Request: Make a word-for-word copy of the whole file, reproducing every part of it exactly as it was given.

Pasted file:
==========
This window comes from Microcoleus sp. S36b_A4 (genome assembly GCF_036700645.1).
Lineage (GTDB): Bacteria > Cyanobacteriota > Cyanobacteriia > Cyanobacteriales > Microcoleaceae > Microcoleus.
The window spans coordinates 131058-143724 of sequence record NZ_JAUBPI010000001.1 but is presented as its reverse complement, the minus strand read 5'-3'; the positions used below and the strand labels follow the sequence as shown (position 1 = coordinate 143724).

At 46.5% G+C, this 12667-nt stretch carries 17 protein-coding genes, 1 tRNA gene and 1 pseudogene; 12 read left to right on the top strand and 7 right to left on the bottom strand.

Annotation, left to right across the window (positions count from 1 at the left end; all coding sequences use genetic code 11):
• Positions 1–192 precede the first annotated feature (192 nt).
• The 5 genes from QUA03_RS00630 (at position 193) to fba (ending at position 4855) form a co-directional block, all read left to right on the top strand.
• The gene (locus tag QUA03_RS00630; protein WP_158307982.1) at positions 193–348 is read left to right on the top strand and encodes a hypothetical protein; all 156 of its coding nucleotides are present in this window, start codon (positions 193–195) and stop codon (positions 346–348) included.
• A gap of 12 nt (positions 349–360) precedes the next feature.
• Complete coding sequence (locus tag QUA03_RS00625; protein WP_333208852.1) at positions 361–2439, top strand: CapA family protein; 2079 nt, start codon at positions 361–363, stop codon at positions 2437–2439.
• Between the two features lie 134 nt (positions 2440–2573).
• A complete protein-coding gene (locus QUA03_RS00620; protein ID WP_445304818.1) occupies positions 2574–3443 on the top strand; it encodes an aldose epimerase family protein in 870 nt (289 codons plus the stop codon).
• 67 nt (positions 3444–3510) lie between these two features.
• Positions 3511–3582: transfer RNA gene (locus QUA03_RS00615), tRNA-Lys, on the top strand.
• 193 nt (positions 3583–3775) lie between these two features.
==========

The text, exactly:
This window comes from Microcoleus sp. S36b_A4 (genome assembly GCF_036700645.1).
Lineage (GTDB): Bacteria > Cyanobacteriota > Cyanobacteriia > Cyanobacteriales > Microcoleaceae > Microcoleus.
The window spans coordinates 131058-143724 of sequence record NZ_JAUBPI010000001.1 but is presented as its reverse complement, the minus strand read 5'-3'; the positions used below and the strand labels follow the sequence as shown (position 1 = coordinate 143724).

At 46.5% G+C, this 12667-nt stretch carries 17 protein-coding genes, 1 tRNA gene and 1 pseudogene; 12 read left to right on the top strand and 7 right to left on the bottom strand.

Annotation, left to right across the window (positions count from 1 at the left end; all coding sequences use genetic code 11):
• Positions 1–192 precede the first annotated feature (192 nt).
• The 5 genes from QUA03_RS00630 (at position 193) to fba (ending at position 4855) form a co-directional block, all read left to right on the top strand.
• The gene (locus tag QUA03_RS00630; protein WP_158307982.1) at positions 193–348 is read left to right on the top strand and encodes a hypothetical protein; all 156 of its coding nucleotides are present in this window, start codon (positions 193–195) and stop codon (positions 346–348) included.
• A gap of 12 nt (positions 349–360) precedes the next feature.
• Complete coding sequence (locus tag QUA03_RS00625; protein WP_333208852.1) at positions 361–2439, top strand: CapA family protein; 2079 nt, start codon at positions 361–363, stop codon at positions 2437–2439.
• Between the two features lie 134 nt (positions 2440–2573).
• A complete protein-coding gene (locus QUA03_RS00620; protein ID WP_445304818.1) occupies positions 2574–3443 on the top strand; it encodes an aldose epimerase family protein in 870 nt (289 codons plus the stop codon).
• 67 nt (positions 3444–3510) lie between these two features.
• Positions 3511–3582: transfer RNA gene (locus QUA03_RS00615), tRNA-Lys, on the top strand.
• 193 nt (positions 3583–3775) lie between these two features.